June Gavage [La Tavola, King & Duke, Heirloom BBQ, Miller Union, General Muir]

July 10, 2013 · 3 comments

in atlanta, cooking at Home, dining out, wine at home

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Not a lot of blog posts these days, I’m traveling a lot, but I’m still eating. Some of it in town too. I have travel posts to Durham, Raleigh, Vegas, and Japan in the works. I wonder if anyone likes those? I do. I go back and look at them when I want to see where all my money went.

So for now, another gavage post. A collection of things I’ve put into my body.

The pictures above are from La Tavola, a spot I always enjoy. Consistently well-executed, with a frequently changing menu, and an excellent neighborhood vibe. Pork cheeks and beef tagliata (like a carpaccio that has been spiced and seared on the edges) were rocking.

Two of the best wines I’ve had in a while were the same evening – the new ’12 Dirty & Rowdy Semillon and the ’78 Lopez de Heredia Bosconia. The D&R is so damn drinkable. More approachable than last year, it will sing at a cooler temperature, but will really show off some fun after a few hours in a decanter. I had to open another one a few days later at a family BBQ. Still available from their website for $28. Yes, they are friends of mine, and yes I pay for my bottles, and yes it’s really a great wine. The LDH, well, may be tougher to find, but the winery has been a favorite of friends for a while now, and the newer releases (which are still 10 years old) can be found around town, for very fair prices. Eric at Le Caveau in Chamblee usually has some. The white LDH wines are nuts too.

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While in Columbia last week I got adventurous with some soups. I ate at Chili’s (right by my office) for the first time in years, ordering a soup and sandwich combo. I thought it a safe order. Wrong. The chicken tortilla soup was a salty portion of chicken gravy…which could be a good deal depending on your desires. Later that night at Baan Sawan, Chef Alex flexed his creative muscles and offered up a variation on tom kha soup, with a thicker bisque texture and a heavy dose of helix snails. Both soups were creamy and dirty, though only one should be so.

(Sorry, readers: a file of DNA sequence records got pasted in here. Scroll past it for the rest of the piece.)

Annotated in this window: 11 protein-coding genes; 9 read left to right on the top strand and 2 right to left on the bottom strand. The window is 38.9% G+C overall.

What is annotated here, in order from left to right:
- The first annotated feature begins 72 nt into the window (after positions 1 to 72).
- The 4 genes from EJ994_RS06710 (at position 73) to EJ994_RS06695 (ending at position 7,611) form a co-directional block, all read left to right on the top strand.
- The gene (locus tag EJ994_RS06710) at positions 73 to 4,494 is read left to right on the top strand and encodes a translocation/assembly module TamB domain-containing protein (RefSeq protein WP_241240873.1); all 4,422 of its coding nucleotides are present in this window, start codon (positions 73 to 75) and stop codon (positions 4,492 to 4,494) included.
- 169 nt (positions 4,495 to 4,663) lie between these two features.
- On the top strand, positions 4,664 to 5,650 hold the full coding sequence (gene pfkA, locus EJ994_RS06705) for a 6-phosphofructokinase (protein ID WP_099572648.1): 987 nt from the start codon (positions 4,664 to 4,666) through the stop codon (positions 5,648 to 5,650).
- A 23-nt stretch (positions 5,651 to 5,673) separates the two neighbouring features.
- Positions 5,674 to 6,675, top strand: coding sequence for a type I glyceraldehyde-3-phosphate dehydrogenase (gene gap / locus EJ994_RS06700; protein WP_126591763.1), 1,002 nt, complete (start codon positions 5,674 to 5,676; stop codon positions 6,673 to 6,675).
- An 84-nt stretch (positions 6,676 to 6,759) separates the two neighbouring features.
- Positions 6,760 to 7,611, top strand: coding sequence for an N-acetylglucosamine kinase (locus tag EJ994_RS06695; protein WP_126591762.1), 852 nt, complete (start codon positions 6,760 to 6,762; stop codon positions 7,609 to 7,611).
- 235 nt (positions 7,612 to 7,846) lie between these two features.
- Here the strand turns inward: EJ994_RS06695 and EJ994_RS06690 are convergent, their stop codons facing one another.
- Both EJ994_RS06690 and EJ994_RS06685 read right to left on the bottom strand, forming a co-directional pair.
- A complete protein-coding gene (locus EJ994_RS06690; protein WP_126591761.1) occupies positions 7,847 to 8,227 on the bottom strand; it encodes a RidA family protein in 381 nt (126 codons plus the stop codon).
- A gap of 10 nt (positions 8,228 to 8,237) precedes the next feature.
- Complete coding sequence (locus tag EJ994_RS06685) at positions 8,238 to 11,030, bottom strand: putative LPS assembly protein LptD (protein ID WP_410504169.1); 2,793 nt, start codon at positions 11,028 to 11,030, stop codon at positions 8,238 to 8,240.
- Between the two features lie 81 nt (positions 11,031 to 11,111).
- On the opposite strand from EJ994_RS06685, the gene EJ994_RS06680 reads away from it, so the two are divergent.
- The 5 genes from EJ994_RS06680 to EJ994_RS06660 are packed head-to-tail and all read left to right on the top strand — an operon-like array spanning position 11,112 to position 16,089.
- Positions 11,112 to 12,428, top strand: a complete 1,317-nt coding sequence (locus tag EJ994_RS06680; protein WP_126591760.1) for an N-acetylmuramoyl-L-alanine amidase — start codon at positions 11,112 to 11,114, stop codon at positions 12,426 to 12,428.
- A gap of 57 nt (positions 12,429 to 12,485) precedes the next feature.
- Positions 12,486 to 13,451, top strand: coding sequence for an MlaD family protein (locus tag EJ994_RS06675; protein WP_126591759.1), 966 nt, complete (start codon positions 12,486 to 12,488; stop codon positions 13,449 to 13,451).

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The first time I stopped in Mamie’s Kitchen in Lithonia I thought the biscuit was fantastic. My next two visits have really let me down. Doughy, undercooked, falling apart biscuits. They get one more shot.


Man we had a good meal at Miller-Union recently. Damn, I can’t remember…was my fish strawberry grouper? I think so. It was perfectly cooked, with a smoked tomato ratatouille. Great stuff, the kind of food I love to eat, wish I could go more often.


Saw a show at Terminal West afterwards. One of my favorite venues now. Great craft beer selection too, all in cans.


Pastrami at General Muir. Excellent. Too much seasoning for me, but that’s nit picking. This is the larger size sandwich, by the way.


Most deli aficionados prefer pastrami to corned beef, but I fall in the minority. I like the flavor of traditional corning spices. It does well on General Muir’s rueben. Man, this place seems to be doing a great job all around.


How did I not know OK Cafe had a takeaway side? I had only been there three times but I’m not sure how I missed it. Now that my new office is down the street, I will be frequenting it often, as I did today. The buffet has a ton of stuff – fried chicken, bbq pork, meat loaf, roast chicken, chicken fried steak, sausage, beef stroganoff, salads, all the vegetables you could want – so far it’s all really well done.


Heirloom BBQ, which is now take-out only. Kinda sucks, especially if you want to try something that doesn’t travel well, such as the cast iron burger, which recently I tried for the first time. Very solid. No fuss. BEEF.
Also tried the BLT, which I liked, but not sure I’d order again with such other great options. Really, it’s rare that I get anything except brisket. The stew continues to be one of my favorites ever.


Octopus at King & Duke. Big portion. Tender. Nice aioli. Recommended.


And “The King” – their one kilo ribeye steak. They nailed it. One of the best steaks I’ve had out in a while, though I don’t go out for steak very often anymore. I order from Flannery and Montana Wagyu.

Anyways, the marrow is only good for a couple bites, it’s a bit much. It also comes with a small, lovely salad with shaved heirloom carrots and radish.

$75 for two – worth it.

Other thoughts – the popovers are fantastic. And both cocktails I tried were undrinkably sweet. And there’s no debating, the wood burning ovens in the middle of the room are badass.


This past weekend’s helping of Flannery beef – the best “value cut” – the hanger. His actually aren’t very cheap, but have such a rich, liver-like flavor. May be funky to someone who prefers filets.

Until next time, internet friends…


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